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The Asthma Section

All About Asthma

All About Asthma-2When a person with asthma is exposed to one of their “triggers” – such as allergens, cigarette smoke, exercise or viral infections, that person’s airways will produce mucus in the airways. Exposure to an allergic trigger, such as cat dander or tree pollen sets off that person’s immune system, causing inflammation and swelling in the airways and nasal passages.

The muscles of the airway may also contract. All of these factors make it difficult to breathe.

The person with asthma may cough, wheeze, feel short of breath and have tightness in the chest. In severe asthma attacks, a person might have difficulty talking, have a blue-ish color on the lips or fingernails. Some people experience a pulling in of the muscles between the ribs or above the breast or collar bones while breathing.

Prevalence

Asthma is a common chronic disease of the airways that’s estimated to affect 300 million people around the world*.

In the United States an astounding 26* million people have been diagnosed with asthma. For perspective, that’s more than the population of Australia.

In Canada, more than 15 per cent of children ages 4 to 11 have been diagnosed with asthma, and overall the disease affects 2.6 million Canadians***.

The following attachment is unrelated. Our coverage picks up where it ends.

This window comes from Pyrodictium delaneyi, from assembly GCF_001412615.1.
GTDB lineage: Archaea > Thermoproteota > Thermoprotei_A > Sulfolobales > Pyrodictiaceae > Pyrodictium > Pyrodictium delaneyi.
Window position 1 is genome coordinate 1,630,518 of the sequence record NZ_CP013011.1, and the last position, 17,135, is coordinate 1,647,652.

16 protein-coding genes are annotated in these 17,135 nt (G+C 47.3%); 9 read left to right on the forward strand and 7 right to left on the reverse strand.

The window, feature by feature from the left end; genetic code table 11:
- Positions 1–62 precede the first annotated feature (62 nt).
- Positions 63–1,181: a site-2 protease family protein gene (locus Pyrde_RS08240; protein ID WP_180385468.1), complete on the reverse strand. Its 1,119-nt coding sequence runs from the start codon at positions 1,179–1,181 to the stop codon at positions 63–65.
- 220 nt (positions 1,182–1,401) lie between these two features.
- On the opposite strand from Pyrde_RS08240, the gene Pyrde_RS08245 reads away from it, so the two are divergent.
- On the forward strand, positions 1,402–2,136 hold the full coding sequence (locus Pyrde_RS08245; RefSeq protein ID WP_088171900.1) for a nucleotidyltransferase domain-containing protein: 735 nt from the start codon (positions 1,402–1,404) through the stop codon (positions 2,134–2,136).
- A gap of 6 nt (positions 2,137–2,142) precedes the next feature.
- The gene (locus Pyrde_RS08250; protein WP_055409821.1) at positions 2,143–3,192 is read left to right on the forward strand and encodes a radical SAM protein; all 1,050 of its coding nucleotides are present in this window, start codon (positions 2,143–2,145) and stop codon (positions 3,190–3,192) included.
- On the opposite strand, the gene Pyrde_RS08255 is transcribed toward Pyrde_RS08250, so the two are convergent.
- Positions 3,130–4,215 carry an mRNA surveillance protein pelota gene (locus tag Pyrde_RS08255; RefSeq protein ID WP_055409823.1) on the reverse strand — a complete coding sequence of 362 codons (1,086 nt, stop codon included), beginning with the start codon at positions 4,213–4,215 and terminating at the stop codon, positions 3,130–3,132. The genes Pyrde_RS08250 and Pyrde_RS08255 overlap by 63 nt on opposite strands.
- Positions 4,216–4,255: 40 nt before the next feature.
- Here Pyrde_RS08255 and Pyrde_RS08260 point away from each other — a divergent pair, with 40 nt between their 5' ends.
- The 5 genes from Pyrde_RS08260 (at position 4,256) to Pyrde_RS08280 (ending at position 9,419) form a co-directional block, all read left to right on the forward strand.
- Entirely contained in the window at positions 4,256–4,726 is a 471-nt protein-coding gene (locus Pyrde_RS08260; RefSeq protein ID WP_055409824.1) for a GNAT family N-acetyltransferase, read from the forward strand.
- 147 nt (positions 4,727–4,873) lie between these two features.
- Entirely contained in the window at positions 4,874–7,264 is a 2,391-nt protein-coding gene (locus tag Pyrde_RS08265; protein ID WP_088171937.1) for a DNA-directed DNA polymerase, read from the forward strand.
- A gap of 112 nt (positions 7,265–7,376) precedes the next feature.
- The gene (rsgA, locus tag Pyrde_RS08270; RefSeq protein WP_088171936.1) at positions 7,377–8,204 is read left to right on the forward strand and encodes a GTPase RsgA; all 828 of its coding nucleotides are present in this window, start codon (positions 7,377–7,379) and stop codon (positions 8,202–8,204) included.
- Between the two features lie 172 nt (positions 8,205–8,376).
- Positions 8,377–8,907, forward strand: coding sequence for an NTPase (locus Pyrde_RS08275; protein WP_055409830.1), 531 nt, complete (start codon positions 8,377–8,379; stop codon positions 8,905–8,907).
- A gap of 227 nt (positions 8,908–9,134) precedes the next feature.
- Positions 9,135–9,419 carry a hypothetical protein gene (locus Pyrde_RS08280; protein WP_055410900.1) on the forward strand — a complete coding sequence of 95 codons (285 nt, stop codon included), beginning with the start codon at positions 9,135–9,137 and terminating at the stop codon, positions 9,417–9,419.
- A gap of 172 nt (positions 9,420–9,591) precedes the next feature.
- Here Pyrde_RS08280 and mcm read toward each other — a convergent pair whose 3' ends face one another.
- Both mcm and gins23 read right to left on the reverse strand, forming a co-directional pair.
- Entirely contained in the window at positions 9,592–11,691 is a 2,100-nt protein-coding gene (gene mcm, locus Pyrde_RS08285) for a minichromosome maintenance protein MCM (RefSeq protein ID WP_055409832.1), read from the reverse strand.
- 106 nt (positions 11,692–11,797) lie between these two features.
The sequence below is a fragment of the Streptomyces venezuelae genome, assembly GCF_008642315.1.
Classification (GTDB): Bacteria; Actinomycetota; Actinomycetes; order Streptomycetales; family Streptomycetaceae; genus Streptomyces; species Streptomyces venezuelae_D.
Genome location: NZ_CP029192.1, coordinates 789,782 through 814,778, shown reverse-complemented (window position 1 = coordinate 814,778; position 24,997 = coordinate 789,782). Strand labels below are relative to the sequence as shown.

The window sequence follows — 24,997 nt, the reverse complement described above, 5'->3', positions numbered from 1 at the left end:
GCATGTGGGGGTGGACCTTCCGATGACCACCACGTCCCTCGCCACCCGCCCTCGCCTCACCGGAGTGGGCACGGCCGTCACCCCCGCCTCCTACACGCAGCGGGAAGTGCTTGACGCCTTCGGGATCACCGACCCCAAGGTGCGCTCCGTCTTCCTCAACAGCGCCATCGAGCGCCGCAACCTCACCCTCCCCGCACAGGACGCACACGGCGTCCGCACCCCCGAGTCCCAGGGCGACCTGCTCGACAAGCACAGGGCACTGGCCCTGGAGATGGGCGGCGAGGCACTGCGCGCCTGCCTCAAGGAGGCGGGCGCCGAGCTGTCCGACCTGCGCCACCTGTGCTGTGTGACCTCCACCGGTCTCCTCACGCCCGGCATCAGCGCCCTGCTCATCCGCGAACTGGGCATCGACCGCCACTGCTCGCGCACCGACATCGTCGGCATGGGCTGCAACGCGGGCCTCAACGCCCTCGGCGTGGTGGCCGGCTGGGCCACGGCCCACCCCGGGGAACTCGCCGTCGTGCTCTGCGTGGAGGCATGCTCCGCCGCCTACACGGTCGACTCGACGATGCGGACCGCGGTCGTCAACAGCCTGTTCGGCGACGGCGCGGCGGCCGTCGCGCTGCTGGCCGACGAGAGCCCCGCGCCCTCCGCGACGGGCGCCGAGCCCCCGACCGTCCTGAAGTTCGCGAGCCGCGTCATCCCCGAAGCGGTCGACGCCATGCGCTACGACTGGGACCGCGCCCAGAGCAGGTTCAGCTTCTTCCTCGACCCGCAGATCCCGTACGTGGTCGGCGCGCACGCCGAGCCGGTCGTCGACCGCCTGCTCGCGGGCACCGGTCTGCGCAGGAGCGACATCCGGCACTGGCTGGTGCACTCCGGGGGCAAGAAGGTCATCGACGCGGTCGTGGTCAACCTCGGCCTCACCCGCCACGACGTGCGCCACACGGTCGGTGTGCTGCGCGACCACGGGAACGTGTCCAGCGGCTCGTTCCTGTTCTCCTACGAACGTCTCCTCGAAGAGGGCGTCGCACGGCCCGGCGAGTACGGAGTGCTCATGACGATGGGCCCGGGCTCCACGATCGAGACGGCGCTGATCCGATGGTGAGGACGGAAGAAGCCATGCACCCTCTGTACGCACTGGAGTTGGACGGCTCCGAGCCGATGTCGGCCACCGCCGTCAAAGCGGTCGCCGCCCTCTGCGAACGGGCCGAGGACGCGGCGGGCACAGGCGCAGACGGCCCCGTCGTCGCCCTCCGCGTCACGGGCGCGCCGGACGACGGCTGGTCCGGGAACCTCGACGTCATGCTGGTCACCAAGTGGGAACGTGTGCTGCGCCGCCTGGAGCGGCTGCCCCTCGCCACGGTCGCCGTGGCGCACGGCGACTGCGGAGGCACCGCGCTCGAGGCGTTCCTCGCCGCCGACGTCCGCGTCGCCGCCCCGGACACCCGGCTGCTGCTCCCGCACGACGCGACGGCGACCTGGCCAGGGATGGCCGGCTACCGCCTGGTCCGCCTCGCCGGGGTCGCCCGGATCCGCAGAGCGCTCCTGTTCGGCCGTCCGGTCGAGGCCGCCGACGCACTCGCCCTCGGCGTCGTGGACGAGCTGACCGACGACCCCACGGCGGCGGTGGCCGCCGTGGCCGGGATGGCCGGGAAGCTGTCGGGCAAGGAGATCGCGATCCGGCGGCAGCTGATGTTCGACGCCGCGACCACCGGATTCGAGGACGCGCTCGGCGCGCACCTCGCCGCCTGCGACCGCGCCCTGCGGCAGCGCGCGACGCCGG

Sources:
*AAAAI
** CDC
***PHAC

What causes asthma?

While it is not completely understood why some people develop asthma while others don’t, your chances of developing the disease appear to hinge on a combination of genetics and the environment.

Key Risk factors:

-Family history. If your parents have asthma, you’re more likely to as well.

-A genetic tendency to be allergic. (This is called atopy.)

-Being exposed to cigarette smoke, either direct or second-hand.

-Living or going to school near air pollution from heavy traffic.

-Exposure to dust mites

-Low-birth weight

-Obesity

-Workplace Exposures*

* Some people develop occupational asthma as adults following prolonged exposures to sensitizing materials in the workplace. (e.g. paint, fumes or dust)

Next Page: Does Asthma Go Away?

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